Opinion - Education and Millennium Goals

IF there were doubts that Malaysia was not putting a premium on education, the 17th Conference of Commonwealth Education Ministers (17CCEM) dismissed them.

DZULKIFLI ABDUL RAZAK: Education and Millennium Goals
The writer is vice-chancellor of Universiti Sains Malaysia and can be reached at [email protected]

IF there were doubts that Malaysia was not putting a premium on education, the 17th Conference of Commonwealth Education Ministers (17CCEM) dismissed them.

So, too, would be the case for the Commonwealth in general. The conference ended on an optimistically high note.

Given the theme, "Education in the Commonwealth: Towards and beyond global goals and targets", it is not surprising that many have chosen the Millennium Development Goals (MDGs) as their reference points.

We have barely another five years to see the successful completion of the MDGs. And unless this is persuasively achieved, there is no "beyond" to talk about.

The prime minister's call to the ministers to establish an expert working group to help member countries reach the goals is what the last MDGs target is about: develop global partnership for development.

To be sure, there are eights goals in the MDGs agreed upon by the 192 United Nations member states.

These include eradicating extreme poverty and hunger, achieving universal primary education, promoting gender equality and empowering women, reducing child mortality, improving maternal health, combating HIV/AIDS, malaria and other diseases, ensuring environmental sustainability, and developing global partnership for development.

To end poverty and hunger, for example, is to "reduce by half the proportion of people living on less than a dollar a day", which now stands at more than a billion.

Meeting these goals is a daunting task. The progress thus far has been uneven, although some are doing better than others. In other words, there is a lot of work to be done.

And it goes without saying that the economic crisis is having tremendous impact on the current achievement of MDGs, especially in terms of education which Datuk Seri Najib Razak described as being a "panacea for strengthening competitiveness, employment and social cohesion".

Still, it is easy to under-invest in education because the impact will not be immediately felt, unlike other sectors involving health or food.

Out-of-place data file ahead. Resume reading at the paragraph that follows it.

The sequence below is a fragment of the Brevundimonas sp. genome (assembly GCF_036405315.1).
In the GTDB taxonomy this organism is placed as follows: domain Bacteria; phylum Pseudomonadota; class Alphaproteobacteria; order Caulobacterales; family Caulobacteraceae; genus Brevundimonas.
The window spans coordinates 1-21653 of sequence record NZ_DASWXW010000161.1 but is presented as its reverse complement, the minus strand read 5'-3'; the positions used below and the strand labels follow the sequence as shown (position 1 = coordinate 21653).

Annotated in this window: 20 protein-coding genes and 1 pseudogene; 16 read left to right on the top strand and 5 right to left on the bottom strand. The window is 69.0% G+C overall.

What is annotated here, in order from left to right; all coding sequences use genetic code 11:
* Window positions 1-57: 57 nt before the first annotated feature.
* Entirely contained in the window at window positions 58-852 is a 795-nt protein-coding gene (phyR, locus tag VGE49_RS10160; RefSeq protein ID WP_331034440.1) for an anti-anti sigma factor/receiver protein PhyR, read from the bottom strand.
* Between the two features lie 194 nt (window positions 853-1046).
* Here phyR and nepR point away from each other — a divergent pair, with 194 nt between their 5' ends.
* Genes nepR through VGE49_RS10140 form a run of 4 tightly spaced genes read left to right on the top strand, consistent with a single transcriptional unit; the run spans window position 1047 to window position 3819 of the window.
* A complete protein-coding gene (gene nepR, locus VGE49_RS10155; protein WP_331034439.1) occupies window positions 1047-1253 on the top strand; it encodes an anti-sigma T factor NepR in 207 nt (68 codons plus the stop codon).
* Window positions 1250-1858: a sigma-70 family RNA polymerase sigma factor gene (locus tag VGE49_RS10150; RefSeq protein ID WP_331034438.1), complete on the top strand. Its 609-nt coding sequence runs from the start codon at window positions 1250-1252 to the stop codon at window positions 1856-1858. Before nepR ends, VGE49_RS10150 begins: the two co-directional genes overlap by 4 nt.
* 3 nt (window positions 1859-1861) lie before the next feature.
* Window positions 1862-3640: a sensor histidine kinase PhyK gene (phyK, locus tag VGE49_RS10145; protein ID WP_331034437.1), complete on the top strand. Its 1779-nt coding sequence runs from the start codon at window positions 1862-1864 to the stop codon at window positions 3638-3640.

In reality, not many education systems, including higher education, are realigned to meet the MDGs. Sadder still, most education institutions are not even familiar with the goals, its targets and what they stand for.

A casual survey noted that a mere one per cent of institutions of higher learning are directly involved in the MDGs.

Meaning to say, most are detached from this major global agenda despite the pronouncement that we are living in a global village.

Education, which is often touted as the leveller of society, has failed miserably to leave up to this expectation.

Instead, it is at risk of being hijacked by market forces that will likely cause even greater disparity among communities and societies.

Hence, when education ministers talked about bridging the rural-urban divide, and the role of governments to ensure a more equitable distribution and mobilisation of resources, one can almost feel the counter-force that must be exerted as long as the marketplace is not properly reined in.

At the rate education is expanding, this will not be easy unless there is enough political will. The fact remains that there are more divides in education today then there were before. And some are growing rapidly.

Hence, it is not enough to consider education only in terms of efficiency, effectiveness and efficacy without adding to it the 4As -- accessibility, availability, affordability and appropriateness.

It is when all these are factored together that quality is meaningful because it lends support to equity as well. This will ensure that gaps are narrowed and closed as much as possible, gradually eliminating the divides.

It is in this context that education will be the leveller of society since it has greater harnessing capacity and highly innovative striving for excellence.

In short, as we look beyond global goals and targets as stipulated by the MDGs, for instance, we must be innovative enough to imagine that another world is possible and that must necessarily be propelled by a new and bold education that is itself innovative and forward looking.

This is where today's system falls short in taking us up the value chain, one that nurtures humanity and human wellbeing as its ultimate goal.

It is, therefore, time to refocus and re-educate ourselves to the real purpose and goals of education.

To take a leaf from the wisdom of Confucius, "learning is about being and not having". Invariably MDGs is a good place to start as far as "being" is concerned worldwide.

This is one clear take-home message from the 17CCEM.

(This article was first published in the New Sunday Times, 21 June 2009, pg 22, Opinion)

Published: 23 Jun 2009

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